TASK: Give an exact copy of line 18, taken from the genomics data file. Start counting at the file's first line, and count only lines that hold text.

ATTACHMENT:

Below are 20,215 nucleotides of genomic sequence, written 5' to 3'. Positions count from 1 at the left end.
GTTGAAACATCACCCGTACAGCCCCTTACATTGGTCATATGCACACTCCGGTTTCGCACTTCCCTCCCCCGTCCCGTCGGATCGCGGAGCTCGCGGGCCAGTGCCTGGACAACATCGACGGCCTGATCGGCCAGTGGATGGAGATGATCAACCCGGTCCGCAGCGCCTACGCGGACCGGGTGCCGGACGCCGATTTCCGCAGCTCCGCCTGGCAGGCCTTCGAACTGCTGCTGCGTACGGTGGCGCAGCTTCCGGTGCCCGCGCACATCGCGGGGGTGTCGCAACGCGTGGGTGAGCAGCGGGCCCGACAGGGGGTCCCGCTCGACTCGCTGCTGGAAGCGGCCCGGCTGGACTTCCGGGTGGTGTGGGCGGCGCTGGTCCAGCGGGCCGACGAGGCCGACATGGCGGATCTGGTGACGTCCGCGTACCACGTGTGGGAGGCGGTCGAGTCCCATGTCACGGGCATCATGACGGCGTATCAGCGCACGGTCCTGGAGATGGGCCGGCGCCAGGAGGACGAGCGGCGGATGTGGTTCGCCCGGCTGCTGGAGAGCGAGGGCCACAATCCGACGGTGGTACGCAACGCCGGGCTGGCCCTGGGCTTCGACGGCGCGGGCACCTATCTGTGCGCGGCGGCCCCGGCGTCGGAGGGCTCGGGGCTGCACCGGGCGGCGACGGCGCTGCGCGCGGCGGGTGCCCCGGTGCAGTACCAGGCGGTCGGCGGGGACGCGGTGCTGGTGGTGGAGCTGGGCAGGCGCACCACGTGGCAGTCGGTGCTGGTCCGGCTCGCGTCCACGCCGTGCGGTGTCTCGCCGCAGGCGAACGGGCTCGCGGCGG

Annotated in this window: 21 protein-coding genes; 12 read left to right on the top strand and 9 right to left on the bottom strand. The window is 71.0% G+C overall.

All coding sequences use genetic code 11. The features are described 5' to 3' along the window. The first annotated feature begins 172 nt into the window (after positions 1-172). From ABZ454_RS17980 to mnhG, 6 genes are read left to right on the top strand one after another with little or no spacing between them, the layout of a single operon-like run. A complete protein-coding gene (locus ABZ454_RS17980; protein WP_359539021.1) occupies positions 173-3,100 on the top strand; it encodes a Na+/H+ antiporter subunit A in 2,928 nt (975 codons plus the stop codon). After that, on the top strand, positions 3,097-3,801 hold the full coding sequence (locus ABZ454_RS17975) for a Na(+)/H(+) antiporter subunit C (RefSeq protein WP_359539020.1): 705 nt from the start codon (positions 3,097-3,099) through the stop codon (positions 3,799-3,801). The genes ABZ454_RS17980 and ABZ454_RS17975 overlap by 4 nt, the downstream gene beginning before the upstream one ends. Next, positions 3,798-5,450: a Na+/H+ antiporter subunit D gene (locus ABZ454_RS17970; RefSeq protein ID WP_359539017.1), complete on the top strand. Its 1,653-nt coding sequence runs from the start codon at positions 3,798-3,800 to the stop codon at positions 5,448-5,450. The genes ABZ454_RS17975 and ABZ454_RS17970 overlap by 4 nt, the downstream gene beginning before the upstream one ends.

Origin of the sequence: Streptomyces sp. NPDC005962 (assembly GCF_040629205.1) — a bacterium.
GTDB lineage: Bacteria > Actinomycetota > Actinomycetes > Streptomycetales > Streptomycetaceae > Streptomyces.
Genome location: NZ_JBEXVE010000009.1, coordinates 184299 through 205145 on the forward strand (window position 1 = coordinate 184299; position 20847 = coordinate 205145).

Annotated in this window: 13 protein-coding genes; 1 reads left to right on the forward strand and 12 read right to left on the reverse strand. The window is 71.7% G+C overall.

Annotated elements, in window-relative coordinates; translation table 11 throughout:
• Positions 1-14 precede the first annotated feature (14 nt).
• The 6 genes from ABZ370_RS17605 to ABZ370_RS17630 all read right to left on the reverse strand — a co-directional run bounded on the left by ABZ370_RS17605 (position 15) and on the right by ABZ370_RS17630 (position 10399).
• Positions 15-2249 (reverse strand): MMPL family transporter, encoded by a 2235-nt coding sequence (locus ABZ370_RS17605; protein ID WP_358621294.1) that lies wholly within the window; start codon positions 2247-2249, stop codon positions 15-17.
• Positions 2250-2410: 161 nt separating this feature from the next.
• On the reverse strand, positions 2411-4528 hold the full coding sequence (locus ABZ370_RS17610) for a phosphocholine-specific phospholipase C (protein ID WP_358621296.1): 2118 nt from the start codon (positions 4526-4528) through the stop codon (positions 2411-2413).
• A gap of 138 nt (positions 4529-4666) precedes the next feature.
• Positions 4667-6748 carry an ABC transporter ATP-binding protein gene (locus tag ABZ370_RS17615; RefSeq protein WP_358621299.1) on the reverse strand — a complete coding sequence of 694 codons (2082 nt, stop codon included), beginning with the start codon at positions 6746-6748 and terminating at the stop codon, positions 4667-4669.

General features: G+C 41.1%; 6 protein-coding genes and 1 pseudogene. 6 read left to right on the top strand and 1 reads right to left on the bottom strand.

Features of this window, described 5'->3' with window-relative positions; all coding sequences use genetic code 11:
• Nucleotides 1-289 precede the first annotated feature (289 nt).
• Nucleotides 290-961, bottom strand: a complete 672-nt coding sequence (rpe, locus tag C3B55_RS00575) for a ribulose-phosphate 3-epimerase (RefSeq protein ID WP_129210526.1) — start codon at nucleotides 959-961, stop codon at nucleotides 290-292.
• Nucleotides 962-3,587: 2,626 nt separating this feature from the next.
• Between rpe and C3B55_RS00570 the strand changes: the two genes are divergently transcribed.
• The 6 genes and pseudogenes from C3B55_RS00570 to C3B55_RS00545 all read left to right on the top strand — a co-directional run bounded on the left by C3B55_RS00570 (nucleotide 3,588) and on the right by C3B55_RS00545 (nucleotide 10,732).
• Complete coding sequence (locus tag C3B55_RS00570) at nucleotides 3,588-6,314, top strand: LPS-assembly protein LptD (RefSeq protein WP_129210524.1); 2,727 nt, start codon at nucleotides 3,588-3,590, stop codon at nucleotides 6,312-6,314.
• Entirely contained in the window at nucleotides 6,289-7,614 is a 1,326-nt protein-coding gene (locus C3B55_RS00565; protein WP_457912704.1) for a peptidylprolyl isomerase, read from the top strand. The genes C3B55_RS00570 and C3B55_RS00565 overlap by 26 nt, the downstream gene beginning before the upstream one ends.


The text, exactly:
Features of this window, described 5'->3' with window-relative positions; all coding sequences use genetic code 11: